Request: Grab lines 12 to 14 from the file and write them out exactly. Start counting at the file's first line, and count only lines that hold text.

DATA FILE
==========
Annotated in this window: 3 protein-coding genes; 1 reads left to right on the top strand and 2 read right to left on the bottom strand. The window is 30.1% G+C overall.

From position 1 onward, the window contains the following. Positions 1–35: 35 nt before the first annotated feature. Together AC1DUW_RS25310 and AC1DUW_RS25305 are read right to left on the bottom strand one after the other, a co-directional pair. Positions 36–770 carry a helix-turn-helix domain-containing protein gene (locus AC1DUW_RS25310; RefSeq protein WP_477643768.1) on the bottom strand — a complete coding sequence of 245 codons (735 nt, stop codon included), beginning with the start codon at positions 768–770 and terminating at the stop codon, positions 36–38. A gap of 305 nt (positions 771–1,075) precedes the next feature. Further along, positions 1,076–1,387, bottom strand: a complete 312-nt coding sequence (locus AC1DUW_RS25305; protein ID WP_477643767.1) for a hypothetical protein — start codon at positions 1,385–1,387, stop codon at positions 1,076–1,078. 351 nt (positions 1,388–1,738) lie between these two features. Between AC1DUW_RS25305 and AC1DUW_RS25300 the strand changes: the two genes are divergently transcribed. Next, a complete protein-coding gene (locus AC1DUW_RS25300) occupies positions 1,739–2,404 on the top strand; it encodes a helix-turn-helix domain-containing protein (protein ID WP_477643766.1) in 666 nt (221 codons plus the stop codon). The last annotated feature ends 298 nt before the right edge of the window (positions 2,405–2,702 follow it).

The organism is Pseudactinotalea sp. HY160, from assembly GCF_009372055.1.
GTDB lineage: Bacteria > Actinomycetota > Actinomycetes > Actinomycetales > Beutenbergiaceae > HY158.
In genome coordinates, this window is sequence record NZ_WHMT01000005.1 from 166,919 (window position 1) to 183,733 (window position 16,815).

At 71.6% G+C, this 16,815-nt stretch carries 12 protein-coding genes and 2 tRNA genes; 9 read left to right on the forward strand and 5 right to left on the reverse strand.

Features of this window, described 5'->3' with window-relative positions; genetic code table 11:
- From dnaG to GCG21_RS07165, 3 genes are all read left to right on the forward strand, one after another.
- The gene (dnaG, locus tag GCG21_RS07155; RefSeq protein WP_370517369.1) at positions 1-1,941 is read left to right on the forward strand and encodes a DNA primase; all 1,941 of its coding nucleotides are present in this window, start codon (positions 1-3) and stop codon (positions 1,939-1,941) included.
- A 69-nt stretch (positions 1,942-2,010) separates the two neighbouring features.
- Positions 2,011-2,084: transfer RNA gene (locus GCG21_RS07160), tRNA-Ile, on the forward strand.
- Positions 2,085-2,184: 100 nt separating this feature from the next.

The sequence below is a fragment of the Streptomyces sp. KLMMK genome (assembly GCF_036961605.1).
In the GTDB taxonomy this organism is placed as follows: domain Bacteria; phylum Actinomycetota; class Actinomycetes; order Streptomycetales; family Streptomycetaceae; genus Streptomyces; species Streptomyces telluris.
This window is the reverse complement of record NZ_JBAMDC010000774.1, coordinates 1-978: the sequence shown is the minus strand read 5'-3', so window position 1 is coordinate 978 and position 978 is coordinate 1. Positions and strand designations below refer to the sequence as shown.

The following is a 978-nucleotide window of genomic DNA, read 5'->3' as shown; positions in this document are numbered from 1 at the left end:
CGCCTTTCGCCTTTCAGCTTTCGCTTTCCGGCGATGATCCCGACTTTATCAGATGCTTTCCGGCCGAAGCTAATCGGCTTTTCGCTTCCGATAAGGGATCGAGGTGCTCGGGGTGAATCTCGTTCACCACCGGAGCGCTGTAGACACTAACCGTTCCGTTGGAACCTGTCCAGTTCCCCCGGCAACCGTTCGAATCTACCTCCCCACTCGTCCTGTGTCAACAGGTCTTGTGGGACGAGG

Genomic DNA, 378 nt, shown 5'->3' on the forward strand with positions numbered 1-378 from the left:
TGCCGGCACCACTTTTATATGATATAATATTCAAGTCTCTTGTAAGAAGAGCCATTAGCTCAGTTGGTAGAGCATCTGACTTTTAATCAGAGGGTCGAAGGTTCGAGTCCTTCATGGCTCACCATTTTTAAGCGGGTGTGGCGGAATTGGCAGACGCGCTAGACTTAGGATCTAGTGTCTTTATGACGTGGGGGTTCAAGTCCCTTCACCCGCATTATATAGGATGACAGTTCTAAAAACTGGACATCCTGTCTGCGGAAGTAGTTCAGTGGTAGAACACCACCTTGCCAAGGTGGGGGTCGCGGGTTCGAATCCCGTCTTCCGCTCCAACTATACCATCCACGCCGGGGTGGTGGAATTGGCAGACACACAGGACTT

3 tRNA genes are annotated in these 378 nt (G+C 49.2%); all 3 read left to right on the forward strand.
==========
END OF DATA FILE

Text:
- Positions 2,085-2,184: 100 nt separating this feature from the next.

The sequence below is a fragment of the Streptomyces sp. KLMMK genome (assembly GCF_036961605.1).
In the GTDB taxonomy this organism is placed as follows: domain Bacteria; phylum Actinomycetota; class Actinomycetes; order Streptomycetales; family Streptomycetaceae; genus Streptomyces; species Streptomyces telluris.